Covid-19 has brought about dramatic changes in how we live our lives, but the sharp and sudden transformation in daily life should not stop us considering the serious social changes which were underway prior to it, and which we will have to contend with in the coming years when normality is restored.
Deaths from Despair and the Future of Capitalism, published in March, is yet another in the growing list of books examining increasing social and economic divisions in the United States.
The co-authors Anne Case and Angus Deaton, a married couple who are both economics professors in Princeton University, focus their work on America’s growing mortality crisis: what is happening, why it is happening and how the problem could potentially be fixed.
Case and Deaton coined the phrase “deaths from despair” in 2015 to describe the growing number of fatalities from alcoholism, drug overdoses (including those caused by opioid addiction) or suicide being recorded in the US. Even in a country as populous as America, the death toll is remarkable. In 2017, there were 157,000 of these deaths nationwide.
Case and Deaton focus in particular on American whites, a group which has historically been privileged compared to other groups, but who are far from immune to the growing despair afflicting less affluent parts of the country.
So great has been the carnage that overall death rates among middle-aged people have been increasing, a trend which runs contrary to what occurred in the 20th century, an era in which medical advances helped to save huge numbers of younger people from cancer, heart disease and other ailments.
Shockingly, as a result of this increase in deaths from alcohol and drug addiction and suicide, life expectancy at birth fell year-on-year for the America population as a whole between 2014 and 2017. A decline like this has not taken place for 100 years.
The fact that death records include details on the educational attainments of the deceased allows Case and Deaton to come to another unsurprising yet stark conclusion: deaths from despair are far, far more common among those Americans who have not graduated from college.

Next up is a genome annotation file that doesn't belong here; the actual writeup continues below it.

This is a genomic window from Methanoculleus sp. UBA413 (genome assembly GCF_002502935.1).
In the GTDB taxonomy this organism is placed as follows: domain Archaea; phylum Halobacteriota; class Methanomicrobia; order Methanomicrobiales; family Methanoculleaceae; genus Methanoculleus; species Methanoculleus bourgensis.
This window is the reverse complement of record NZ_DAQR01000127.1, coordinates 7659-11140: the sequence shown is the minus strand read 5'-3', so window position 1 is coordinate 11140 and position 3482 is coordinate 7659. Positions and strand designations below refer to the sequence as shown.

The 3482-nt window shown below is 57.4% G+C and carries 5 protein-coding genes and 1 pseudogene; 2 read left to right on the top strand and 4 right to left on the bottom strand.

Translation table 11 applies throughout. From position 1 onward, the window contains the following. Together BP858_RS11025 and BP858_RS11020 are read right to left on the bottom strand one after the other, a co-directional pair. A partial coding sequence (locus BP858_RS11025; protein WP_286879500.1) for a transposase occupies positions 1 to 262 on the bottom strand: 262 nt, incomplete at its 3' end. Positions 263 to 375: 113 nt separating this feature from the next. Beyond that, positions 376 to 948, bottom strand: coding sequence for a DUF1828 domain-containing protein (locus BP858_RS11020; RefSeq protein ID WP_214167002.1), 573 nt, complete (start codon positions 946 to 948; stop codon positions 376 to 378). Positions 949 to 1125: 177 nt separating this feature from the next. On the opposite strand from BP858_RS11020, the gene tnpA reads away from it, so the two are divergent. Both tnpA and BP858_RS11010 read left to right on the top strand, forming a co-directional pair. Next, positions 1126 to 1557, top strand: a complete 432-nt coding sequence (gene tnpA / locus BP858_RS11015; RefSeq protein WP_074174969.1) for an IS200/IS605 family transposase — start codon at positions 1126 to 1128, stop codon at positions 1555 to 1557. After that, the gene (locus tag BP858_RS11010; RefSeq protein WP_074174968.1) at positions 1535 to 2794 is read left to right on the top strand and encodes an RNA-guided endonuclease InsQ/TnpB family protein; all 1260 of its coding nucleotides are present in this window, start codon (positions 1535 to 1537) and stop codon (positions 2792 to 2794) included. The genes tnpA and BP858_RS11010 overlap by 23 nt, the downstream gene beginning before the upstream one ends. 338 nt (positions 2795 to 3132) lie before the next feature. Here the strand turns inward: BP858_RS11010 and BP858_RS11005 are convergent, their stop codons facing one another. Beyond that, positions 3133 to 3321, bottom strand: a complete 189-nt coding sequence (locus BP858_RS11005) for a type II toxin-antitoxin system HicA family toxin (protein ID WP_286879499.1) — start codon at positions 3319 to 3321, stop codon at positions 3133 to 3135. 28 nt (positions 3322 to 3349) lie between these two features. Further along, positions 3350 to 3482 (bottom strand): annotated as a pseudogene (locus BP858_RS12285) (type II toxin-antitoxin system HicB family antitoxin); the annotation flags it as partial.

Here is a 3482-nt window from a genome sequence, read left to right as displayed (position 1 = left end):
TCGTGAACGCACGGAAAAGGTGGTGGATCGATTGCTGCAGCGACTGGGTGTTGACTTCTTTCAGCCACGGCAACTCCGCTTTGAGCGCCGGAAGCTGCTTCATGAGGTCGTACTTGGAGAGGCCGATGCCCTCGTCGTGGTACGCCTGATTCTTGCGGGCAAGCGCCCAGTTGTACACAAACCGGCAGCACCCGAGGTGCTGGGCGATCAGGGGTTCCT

In every respect, this cohort of the population is suffering. Case and Deaton write:
“The widening gap between those with and without a bachelor’s degree is not only in death but also in quality of life; those without a degree are seeing increases in their levels of pain, ill health, and serious mental distress, and declines in their ability to work and to socialize.
“The gap is also widening in earnings, in family stability, and in community. A four-year degree has become the key marker of social status, as if there were a requirement for nongraduates to wear a circular scarlet badge bearing the letters BA crossed through by a diagonal red line.”
Case and Deaton draw the attention of readers to the dark side of modern America, which is somewhat meritocratic, but which has grown more stratified and divided as well. The gap between highly-educated people, particularly those working in high-tech and knowledge-based industries, and those with a high school education or less has widened greatly. This gap is not just educational or professional – its effects are felt in all areas of life.
There are many explanations for why this has come about.
Globalisation and technological developments have dramatically reduced the demand for America’s low-skilled workers. A case in point: of the 16 million new jobs created in the US between January 2010 and January 2019, fewer than three million were for workers without a four-year degree.
Even for those fortunate enough to have work, the outlook is bleak. Labour-intensive services required by large companies are increasingly being outsourced, either to companies based overseas or to small outside firms whose employees enjoy few of the benefits offered to employees of successful multinationals.
In this environment, wages have stagnated for those without the skills to compete for high-paying jobs in the growth sectors of the economy. Millions of other able-bodied men and women have checked out of the labour force completely and no longer look for work. A core contention within this book is that America’s much-criticised healthcare system has played a central role in creating these problems.
America’s unique healthcare system – where health insurance coverage is provided by employers – is uniquely flawed when it comes to providing security to workers in an increasingly precarious economy where long-term employment at the same firm is increasingly uncommon.
Pharmaceutical companies and the broader healthcare industry invest vast sums in buying political influence, and Case and Deaton believe that this has contributed to the epidemic of opioid addiction — most noticeable in economically-distressed areas — due to the over-prescribing of painkillers.
Excessive medication has not made the patient better: instead, ill health is plaguing Americans. Right now, 100 million Americans suffer from chronic pain, and 98 million Americans were prescribed with opioids in 2015.